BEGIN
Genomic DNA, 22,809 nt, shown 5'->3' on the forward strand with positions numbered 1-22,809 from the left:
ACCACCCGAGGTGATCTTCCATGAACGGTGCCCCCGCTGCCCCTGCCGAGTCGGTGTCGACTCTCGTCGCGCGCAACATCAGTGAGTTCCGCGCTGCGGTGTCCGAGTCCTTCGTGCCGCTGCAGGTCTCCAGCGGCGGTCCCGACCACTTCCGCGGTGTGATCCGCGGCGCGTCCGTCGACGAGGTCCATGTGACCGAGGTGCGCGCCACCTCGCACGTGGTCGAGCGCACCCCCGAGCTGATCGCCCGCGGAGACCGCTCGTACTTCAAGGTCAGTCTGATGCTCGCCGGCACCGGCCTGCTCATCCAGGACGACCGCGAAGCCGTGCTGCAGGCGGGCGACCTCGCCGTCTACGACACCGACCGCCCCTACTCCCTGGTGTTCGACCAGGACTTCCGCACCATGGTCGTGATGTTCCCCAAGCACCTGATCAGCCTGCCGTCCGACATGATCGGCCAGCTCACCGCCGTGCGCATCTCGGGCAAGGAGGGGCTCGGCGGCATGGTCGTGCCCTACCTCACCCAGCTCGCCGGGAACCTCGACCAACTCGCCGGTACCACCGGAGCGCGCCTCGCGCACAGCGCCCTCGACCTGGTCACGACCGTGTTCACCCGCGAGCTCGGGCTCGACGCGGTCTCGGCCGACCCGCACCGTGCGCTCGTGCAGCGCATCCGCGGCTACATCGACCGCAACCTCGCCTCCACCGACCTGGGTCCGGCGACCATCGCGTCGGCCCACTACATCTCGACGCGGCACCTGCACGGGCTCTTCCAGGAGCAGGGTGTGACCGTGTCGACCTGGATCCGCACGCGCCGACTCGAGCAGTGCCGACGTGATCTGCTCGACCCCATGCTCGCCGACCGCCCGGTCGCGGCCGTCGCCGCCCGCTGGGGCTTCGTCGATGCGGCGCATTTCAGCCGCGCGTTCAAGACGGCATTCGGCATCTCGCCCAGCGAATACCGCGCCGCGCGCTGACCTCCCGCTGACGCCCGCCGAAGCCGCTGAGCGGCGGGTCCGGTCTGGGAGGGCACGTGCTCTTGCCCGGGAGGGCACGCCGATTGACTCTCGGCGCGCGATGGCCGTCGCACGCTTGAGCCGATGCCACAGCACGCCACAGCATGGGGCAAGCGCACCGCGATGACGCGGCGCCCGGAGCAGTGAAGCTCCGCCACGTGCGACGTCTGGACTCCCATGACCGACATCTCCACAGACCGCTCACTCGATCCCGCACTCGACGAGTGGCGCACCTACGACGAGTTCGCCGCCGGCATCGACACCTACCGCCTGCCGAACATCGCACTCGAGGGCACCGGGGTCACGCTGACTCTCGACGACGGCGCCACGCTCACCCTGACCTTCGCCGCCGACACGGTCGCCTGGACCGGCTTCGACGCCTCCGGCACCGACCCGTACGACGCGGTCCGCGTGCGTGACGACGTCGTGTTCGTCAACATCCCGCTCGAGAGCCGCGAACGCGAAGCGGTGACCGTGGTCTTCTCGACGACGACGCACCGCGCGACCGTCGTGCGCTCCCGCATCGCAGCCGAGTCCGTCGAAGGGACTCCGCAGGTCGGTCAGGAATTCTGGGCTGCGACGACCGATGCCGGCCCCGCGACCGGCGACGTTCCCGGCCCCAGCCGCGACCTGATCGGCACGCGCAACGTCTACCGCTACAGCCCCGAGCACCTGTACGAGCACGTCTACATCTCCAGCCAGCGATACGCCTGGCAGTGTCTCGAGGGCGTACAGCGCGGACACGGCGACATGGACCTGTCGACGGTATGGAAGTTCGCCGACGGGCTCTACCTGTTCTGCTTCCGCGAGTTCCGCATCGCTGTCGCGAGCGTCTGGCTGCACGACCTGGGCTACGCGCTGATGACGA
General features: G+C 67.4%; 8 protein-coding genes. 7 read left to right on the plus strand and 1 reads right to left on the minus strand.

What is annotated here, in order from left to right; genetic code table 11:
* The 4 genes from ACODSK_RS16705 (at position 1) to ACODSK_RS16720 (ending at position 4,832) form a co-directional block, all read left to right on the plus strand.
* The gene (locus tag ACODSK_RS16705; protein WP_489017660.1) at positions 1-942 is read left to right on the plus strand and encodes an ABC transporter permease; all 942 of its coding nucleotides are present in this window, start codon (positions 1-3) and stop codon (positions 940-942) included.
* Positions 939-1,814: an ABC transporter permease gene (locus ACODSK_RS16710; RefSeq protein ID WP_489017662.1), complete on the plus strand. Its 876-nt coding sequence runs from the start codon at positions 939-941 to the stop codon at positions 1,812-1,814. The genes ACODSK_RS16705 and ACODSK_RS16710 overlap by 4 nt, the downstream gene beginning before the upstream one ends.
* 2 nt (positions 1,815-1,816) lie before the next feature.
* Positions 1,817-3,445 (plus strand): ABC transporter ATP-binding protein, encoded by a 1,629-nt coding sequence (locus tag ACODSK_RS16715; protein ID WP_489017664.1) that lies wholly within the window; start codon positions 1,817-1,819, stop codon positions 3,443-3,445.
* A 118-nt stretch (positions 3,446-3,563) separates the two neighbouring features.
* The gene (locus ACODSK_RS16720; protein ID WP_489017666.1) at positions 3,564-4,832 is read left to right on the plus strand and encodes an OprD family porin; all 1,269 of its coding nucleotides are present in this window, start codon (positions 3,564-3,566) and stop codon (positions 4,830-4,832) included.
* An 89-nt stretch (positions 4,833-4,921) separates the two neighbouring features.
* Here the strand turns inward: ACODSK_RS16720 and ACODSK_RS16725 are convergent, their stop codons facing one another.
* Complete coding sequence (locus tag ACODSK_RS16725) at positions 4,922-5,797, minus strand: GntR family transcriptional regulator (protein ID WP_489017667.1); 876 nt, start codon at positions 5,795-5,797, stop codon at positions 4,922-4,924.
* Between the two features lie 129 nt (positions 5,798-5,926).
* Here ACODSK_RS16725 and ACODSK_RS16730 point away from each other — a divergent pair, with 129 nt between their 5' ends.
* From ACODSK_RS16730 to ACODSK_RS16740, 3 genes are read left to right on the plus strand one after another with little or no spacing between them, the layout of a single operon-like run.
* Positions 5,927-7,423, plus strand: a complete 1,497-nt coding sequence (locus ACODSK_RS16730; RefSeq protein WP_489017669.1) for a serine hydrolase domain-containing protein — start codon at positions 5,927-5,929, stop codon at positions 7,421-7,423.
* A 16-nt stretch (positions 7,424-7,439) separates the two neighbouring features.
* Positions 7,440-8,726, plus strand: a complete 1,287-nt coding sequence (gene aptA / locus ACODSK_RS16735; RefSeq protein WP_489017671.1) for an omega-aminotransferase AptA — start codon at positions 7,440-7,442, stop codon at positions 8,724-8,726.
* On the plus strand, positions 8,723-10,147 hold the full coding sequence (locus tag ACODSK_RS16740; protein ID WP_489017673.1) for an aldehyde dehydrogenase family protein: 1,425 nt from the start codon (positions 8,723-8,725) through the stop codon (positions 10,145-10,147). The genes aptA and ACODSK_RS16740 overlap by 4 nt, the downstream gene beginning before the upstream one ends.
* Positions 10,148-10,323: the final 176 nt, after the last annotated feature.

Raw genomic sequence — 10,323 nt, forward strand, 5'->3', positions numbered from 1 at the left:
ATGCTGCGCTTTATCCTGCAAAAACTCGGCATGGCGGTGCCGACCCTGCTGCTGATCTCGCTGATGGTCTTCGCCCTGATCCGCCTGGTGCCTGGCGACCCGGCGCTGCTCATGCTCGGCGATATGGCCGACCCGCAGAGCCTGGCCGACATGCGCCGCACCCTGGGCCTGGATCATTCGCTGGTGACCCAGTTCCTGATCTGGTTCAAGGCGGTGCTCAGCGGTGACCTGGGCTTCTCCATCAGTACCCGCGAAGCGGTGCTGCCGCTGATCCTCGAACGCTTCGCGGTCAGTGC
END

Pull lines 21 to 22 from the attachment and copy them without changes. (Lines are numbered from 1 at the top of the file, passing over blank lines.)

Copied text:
* On the plus strand, positions 8,723-10,147 hold the full coding sequence (locus tag ACODSK_RS16740; protein ID WP_489017673.1) for an aldehyde dehydrogenase family protein: 1,425 nt from the start codon (positions 8,723-8,725) through the stop codon (positions 10,145-10,147). The genes aptA and ACODSK_RS16740 overlap by 4 nt, the downstream gene beginning before the upstream one ends.
* Positions 10,148-10,323: the final 176 nt, after the last annotated feature.